I think a lot of people are afraid to make their own cheesecake because it seems kind of mysterious. You just look at it and it’s like its own thing. Like, is this just cream cheese? It’s yellow like cheese and has cheese in the name, but it doesn’t taste like cheese, but it kind of does. I like to eat it but its nature I do not understand.
The only semi-out of the ordinary thing you need to make a cheesecake is a springform pan. It’s the kind that has the edge that detaches with a little buckle thing. That way you don’t have to flip the cheesecake over to get it out because that’s a messy idea. The rest of the ingredients are cream cheese, sugar, eggs (which make it yellow), vanilla and other various flavorings. Plain as jane! As you will find by the length and content of this post, it can, however, be a bit of a project to make.
Here’s an Ina recipe for some serious cheesecake of the more traditional variety that I made one time sans the berry topping. Note the EXTREME eggs that make it VERY, VERY rich. Also, I will say, the amount of lemon zest she uses may be a bit too prominent for some, so cut it down to half a tablespoon if you want more of a “hint” of lemon.
I decided to make my current cheesecake the WILD flavor of white chocolate lime because taking culinary risks makes my adrenaline PUMP LIKE MAD! Also, I first got the idea for a white chocolate lime dessert here, from a Paula Deen dessert. I’ve never made the actual dessert myself. And I know this plump Southern Belle is no longer trendy to embrace, but I do watch her show from time to time, and I’m not afraid to admit that I cherish selected nuggets of her wisdom. Don’t hate.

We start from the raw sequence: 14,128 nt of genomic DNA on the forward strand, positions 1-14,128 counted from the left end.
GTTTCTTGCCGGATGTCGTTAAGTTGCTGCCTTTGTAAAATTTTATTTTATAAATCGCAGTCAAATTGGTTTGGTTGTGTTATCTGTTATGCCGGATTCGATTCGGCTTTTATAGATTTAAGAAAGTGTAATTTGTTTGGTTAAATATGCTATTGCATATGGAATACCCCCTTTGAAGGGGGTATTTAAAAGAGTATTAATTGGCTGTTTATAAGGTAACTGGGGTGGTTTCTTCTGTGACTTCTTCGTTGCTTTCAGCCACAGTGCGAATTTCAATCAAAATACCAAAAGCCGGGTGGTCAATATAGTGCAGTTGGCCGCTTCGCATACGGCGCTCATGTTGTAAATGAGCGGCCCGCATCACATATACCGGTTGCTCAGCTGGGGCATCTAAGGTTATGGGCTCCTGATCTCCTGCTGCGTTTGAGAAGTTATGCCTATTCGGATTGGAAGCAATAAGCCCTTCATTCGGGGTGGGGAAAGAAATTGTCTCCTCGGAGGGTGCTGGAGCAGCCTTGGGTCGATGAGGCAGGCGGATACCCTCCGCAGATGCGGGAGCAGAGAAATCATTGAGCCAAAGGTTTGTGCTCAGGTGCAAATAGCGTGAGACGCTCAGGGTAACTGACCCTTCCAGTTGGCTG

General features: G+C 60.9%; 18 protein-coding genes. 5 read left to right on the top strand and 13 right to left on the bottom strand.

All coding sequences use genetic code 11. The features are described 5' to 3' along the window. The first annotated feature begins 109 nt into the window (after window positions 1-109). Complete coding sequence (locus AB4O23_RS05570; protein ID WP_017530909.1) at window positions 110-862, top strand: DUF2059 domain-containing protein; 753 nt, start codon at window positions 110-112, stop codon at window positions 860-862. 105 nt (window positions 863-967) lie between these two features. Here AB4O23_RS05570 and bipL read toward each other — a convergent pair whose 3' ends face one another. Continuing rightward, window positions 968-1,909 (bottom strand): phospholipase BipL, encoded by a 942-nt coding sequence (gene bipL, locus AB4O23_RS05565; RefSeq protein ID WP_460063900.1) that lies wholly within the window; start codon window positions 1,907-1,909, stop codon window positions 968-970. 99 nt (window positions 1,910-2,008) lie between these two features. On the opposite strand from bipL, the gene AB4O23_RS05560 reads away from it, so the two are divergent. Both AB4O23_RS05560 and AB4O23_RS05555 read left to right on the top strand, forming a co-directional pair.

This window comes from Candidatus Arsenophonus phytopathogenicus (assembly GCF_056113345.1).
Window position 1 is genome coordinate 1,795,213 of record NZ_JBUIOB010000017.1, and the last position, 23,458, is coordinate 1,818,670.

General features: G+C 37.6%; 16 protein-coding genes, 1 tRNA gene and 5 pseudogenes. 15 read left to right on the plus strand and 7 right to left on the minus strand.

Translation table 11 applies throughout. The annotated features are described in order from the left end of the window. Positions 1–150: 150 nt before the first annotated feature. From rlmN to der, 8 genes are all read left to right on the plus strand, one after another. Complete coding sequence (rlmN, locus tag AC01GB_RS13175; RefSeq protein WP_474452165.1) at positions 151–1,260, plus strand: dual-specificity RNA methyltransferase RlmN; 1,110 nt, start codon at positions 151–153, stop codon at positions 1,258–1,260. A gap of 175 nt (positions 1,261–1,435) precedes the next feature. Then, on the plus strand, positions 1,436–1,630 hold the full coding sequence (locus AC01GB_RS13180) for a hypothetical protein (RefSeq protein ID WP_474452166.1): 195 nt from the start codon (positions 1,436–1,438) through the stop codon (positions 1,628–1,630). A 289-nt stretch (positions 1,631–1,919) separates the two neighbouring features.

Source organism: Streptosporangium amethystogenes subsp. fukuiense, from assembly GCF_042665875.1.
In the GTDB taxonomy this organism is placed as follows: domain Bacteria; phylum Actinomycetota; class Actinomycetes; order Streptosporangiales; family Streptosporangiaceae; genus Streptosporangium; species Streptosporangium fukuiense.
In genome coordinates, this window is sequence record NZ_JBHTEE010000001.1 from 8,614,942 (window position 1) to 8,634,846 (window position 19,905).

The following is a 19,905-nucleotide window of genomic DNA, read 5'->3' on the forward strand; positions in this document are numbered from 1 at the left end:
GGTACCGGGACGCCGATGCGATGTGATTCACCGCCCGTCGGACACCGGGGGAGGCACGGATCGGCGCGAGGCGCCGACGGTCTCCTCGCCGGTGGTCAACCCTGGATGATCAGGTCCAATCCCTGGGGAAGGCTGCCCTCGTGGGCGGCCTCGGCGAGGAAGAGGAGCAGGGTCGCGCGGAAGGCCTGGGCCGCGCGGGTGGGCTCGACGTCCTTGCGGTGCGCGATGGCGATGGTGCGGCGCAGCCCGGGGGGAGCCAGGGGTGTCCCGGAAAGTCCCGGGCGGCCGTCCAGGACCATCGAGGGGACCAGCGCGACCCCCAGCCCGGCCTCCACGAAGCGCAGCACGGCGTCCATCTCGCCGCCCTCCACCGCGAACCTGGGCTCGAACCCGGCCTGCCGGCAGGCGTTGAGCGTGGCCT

SO. The following (and preceding half-eaten photo) was created by combining this recipe for key lime cheesecake and this one for white chocolate cheesecake. AND. Once I get an idea in my head, I’m rather impatient in completing it, so what we had in the house was one 1/3 less fat cream cheese, one full fat cream cheese, heavy cream and some sour cream (which also makes an appearance in some cheesecake recipes). Like I said, I’m WILD, so instead of three containers of full fat cream cheese I used the two I had plus sour cream mixed with heavy cream. These things happen. The texture was not as rich as traditional cheesecake, but the taste was still there. I’ll list the recipe as it SHOULD be based on these other two recipes. Also note that this is PRIMARILY a lime cheesecake, the white chocolate kinda sits in the background. Like a photobomb.
Recipe below. Here are some highlights:
Oven-proof dish of some sort
1 1/2 cups crushed gingersnap cookies- just a nice change from graham crackers
6tbsp melted butter
3- 8oz containers of full fat or 1/3 less fat cream cheese (regular size) softened
3/4 cup white sugar
1/2 tsp vanilla extract
1tsp lime zest (one lime)
1/2 cup lime juice (about 8 limes. Yikes! Honestly, folks, I live in New England and I just use the stuff in the bottle, it is just not worth the trouble of squeezing 8 stubborn limes)
8oz white chocolate
1. Preheat oven to 350F.
2. Mix crushed cookies and 6 tbsp melted butter in a bowl (wooden spoon or hands are good) until cookies are evenly coated. Spread mixture on bottom of greased springform pan. Smush it down evenly by placing a piece of parchment paper over the mixture and mushing it into a wide and compacted layer with your hands. Set aside.
3. Mix cream cheese, sugar and cornstarch until light and fluffy. Add eggs one at a time mixing in between each one. Add vanilla and mix yet again.
4. Zest the lime then juice those suckers until you’ve accumulated 1/2 cup lime juice. Set aside.
5. Melt the white chocolate however you see fit (microwave or double-boiler) and mix it into the cream cheese etc. bowl.
6. Add lime zest and juice and mix until smooth. Pour completed cheesecake mixture into pan over cookie crust.
7. Fill your oven-proof dish with water and/or ice cubes and put it on the bottom rack of the oven. The reason is SCIENCE.
8. Bake for about an hour on the top rack until you can put a toothpick in the middle of the cake and it comes out clean, not with gunk on it. It’s okay if the middle is still jiggly. It will set.
9. Cheesecake cooling: You can never be too careful. Most sources recommend turning off the oven and letting it cool in there for about an hour or at room temperature for an hour lest your beautiful creation sink and crack due to violent changes in temperature. And after you let it rest like it just ran a marathon….